I helped the young man to lie down, and then sat at his head, holding his head and his heart, while his girlfriend shuddered, sobbing and shaking beside me. A couple of other people pulled their cars over to help. By some incredible luck, amongst the people who pulled over, one was a firefighter and another a nurse. It was determined that the most notable physical injuries were to the young man’s face, and we decided that it was best to keep him lying still on his back while we waited for the ambulance. Someone handed me some clean rags to help stop the bleeding.

For maybe 30 minutes as we waited together for the ambulance I overheard myself speaking with supreme gentleness to this young couple.  The heart spoke so simply—powerful words of reassurance and protection, gentle words of gratitude for their lucky lives. To his constant wail of profound apology and remorse, it felt natural to acknowledge his sorryness for the accident, to remind him that accidents can serve to teach us, and to invoke a possibility of self-forgiveness.

I carefully picked shards of glass out of this young man’s hair, so acutely aware of his damp, dark curls, tenderly feeling how this was someone’s precious child in my hands. I felt the unmistakable grace and divine timing of my getting to be there; the honor of getting to hold this young couple through such a scary life moment of trauma.

All the while I simultaneously watched others moving around us, everyone doing their unique part to help. It was the most extraordinary orchestration and collaboration of human support.

Two people found a way to crawl into the car to retrieve the couple’s wallets, keys and phones. Somebody else directed traffic slowly around the accident. I could hear a woman staying on the phone with 911 to help direct the ambulance to our exact location. Yet another person helped the young woman beside me to call a couple of her relatives to let them know that they had been in an accident. I helped to hold the phone up to the young man’s ear so his sister could speak comforting words of love to him.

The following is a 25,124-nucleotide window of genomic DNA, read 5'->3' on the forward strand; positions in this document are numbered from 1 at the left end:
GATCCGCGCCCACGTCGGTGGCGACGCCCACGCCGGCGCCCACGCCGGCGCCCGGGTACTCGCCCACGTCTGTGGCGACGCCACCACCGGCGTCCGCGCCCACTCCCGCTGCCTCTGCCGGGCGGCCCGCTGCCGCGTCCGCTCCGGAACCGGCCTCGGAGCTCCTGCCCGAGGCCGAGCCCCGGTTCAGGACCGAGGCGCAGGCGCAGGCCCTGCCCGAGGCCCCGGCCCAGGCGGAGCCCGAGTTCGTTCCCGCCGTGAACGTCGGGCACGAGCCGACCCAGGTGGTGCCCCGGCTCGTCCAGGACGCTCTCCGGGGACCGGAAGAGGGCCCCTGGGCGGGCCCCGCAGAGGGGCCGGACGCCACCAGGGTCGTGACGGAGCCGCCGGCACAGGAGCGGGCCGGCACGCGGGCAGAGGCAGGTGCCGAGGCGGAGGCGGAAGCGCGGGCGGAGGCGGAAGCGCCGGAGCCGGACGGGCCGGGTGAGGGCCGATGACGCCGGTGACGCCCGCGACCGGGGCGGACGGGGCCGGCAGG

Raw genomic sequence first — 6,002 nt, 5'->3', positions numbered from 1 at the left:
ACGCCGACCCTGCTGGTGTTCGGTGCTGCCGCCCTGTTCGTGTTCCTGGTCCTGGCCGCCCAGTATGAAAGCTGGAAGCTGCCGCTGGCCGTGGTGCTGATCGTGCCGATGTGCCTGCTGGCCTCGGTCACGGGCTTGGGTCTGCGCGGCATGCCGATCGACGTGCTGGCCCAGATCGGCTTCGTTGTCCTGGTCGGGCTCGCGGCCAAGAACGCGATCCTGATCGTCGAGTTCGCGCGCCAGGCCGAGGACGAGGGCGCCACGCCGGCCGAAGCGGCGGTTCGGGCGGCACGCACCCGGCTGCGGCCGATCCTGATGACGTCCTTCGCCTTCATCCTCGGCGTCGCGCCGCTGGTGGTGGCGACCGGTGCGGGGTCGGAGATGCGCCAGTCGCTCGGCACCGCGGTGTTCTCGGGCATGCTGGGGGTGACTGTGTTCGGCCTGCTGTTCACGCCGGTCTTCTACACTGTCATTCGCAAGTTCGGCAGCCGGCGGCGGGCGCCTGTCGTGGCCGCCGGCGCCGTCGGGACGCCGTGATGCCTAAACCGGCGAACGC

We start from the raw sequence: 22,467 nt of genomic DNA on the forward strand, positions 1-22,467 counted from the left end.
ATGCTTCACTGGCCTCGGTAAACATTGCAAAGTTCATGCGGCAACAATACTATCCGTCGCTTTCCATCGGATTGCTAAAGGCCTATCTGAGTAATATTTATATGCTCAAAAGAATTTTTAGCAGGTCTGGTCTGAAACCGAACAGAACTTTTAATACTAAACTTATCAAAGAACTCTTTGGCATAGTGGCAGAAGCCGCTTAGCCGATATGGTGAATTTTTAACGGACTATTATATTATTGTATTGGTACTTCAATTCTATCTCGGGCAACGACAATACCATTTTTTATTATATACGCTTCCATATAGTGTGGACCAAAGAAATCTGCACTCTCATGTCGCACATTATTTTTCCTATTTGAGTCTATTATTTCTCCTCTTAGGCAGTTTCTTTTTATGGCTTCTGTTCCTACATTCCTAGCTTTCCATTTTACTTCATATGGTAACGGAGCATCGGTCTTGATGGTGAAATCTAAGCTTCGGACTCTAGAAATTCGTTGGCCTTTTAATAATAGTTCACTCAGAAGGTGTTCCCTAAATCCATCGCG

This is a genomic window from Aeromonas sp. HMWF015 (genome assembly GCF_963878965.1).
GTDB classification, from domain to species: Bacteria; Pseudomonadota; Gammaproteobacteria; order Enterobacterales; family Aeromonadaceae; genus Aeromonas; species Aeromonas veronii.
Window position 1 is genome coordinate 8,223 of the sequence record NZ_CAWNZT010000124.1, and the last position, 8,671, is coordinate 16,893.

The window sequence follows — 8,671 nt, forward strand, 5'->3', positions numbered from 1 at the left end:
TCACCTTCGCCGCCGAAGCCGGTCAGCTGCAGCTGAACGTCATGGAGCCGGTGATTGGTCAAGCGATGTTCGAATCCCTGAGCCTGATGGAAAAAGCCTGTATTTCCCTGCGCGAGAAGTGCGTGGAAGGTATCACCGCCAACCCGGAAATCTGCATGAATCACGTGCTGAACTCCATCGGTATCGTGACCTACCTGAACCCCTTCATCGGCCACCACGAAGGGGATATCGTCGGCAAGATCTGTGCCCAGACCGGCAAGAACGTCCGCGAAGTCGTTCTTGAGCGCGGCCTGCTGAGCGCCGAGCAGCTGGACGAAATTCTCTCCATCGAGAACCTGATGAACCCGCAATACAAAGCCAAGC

It’s amazing to notice how in a crisis situation, there are no strangers. We are so clearly in this together. All the socially conditioned agreements we collectively carry about how we are supposed to behave with people that we don’t know instantly fall away in a moment of crisis. What arises instead is the underlying pulse of our shared humanity, and the natural ways we can let our love and care for one another lead.

We all stayed until the ambulances, firetrucks, and paramedics came, and then it was clear my role was complete. I carefully handed them over, and stood up to walk away.

One of the men who had also been helping stopped me, taking both of my hands in his, and we shared deep eye contact for a moment, exchanging simple words of mutual gratitude, speechlessly alive together in this collision of crisis, humanity and Grace.

I waited for a pause in the traffic, and then crossed the highway back to my car. I glanced back at the scene of the accident and noticed the young man was being put onto a stretcher and carried to the ambulance.

As soon as I was back inside my car, I felt a big wave of cleansing release move through my entire body, rippling through my emotional body and nervous system… my animal body shaking it off, coughing it off. I was impressed by the efficiency with which my human so simply cleared out the pain, fear and trauma it had presenced. And that was it. I pulled back out onto the highway, and continued onward, driving the remaining 4 hours back home to my children.

There was something incredibly beautiful about this experience that has stayed with me, four days later. The simple words I heard, “You have a role to play here” have penetrated with such poignancy. It was a powerful way to be reminded—through this heightened presence invoked by crisis—that everyone carries different, yet equally necessary gifts.

Thank God for the people who know how to determine whether a car will blow up, or whether there are broken bones, or how to extract valuable objects from an upside-down vehicle, or how to actually save lives.

And since I don’t really know how to do any of those things, I’m so grateful that I do know how to sit with people in their pain and terror; how to help move the weighty burdens of shock and trauma. With all the awkwardness I feel at times in this earthly realm, how honored I am to simply be an angel here… for as long as this fleeting human life allows.

This time of being alive on our planet IS a crisis of sorts. May we notice the reality that there are no strangers, EVER, and that we are all clearly in this together. May we each hear the undeniable clarion call of the heart, announcing that we too have a role to play, and that we are absolutely needed here.